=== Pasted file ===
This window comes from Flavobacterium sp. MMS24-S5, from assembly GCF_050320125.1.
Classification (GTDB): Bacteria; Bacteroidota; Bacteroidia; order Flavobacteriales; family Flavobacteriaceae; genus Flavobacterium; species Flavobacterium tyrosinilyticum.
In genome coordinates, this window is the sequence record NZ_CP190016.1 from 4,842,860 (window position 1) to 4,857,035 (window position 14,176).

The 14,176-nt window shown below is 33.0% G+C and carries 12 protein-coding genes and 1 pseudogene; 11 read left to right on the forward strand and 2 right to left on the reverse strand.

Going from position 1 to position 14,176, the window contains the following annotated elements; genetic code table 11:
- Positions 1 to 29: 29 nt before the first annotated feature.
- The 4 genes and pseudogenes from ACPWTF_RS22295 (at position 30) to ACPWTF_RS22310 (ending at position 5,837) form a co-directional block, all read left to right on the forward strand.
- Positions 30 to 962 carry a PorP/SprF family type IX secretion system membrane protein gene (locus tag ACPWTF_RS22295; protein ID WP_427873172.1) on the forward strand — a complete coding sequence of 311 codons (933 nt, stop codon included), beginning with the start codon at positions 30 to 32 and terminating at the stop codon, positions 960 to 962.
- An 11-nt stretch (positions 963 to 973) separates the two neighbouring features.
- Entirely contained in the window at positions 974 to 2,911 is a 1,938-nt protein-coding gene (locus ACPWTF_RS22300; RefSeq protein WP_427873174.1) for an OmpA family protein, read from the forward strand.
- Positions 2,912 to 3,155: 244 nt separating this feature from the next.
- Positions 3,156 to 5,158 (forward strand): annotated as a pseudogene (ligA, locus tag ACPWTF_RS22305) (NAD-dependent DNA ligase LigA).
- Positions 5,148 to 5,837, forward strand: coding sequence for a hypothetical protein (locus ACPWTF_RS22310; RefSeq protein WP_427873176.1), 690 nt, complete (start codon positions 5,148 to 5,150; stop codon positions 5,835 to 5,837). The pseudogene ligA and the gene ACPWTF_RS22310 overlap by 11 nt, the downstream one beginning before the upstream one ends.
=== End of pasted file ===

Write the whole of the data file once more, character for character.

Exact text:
This window comes from Flavobacterium sp. MMS24-S5, from assembly GCF_050320125.1.
Classification (GTDB): Bacteria; Bacteroidota; Bacteroidia; order Flavobacteriales; family Flavobacteriaceae; genus Flavobacterium; species Flavobacterium tyrosinilyticum.
In genome coordinates, this window is the sequence record NZ_CP190016.1 from 4,842,860 (window position 1) to 4,857,035 (window position 14,176).

The 14,176-nt window shown below is 33.0% G+C and carries 12 protein-coding genes and 1 pseudogene; 11 read left to right on the forward strand and 2 right to left on the reverse strand.

Going from position 1 to position 14,176, the window contains the following annotated elements; genetic code table 11:
- Positions 1 to 29: 29 nt before the first annotated feature.
- The 4 genes and pseudogenes from ACPWTF_RS22295 (at position 30) to ACPWTF_RS22310 (ending at position 5,837) form a co-directional block, all read left to right on the forward strand.
- Positions 30 to 962 carry a PorP/SprF family type IX secretion system membrane protein gene (locus tag ACPWTF_RS22295; protein ID WP_427873172.1) on the forward strand — a complete coding sequence of 311 codons (933 nt, stop codon included), beginning with the start codon at positions 30 to 32 and terminating at the stop codon, positions 960 to 962.
- An 11-nt stretch (positions 963 to 973) separates the two neighbouring features.
- Entirely contained in the window at positions 974 to 2,911 is a 1,938-nt protein-coding gene (locus ACPWTF_RS22300; RefSeq protein WP_427873174.1) for an OmpA family protein, read from the forward strand.
- Positions 2,912 to 3,155: 244 nt separating this feature from the next.
- Positions 3,156 to 5,158 (forward strand): annotated as a pseudogene (ligA, locus tag ACPWTF_RS22305) (NAD-dependent DNA ligase LigA).
- Positions 5,148 to 5,837, forward strand: coding sequence for a hypothetical protein (locus ACPWTF_RS22310; RefSeq protein WP_427873176.1), 690 nt, complete (start codon positions 5,148 to 5,150; stop codon positions 5,835 to 5,837). The pseudogene ligA and the gene ACPWTF_RS22310 overlap by 11 nt, the downstream one beginning before the upstream one ends.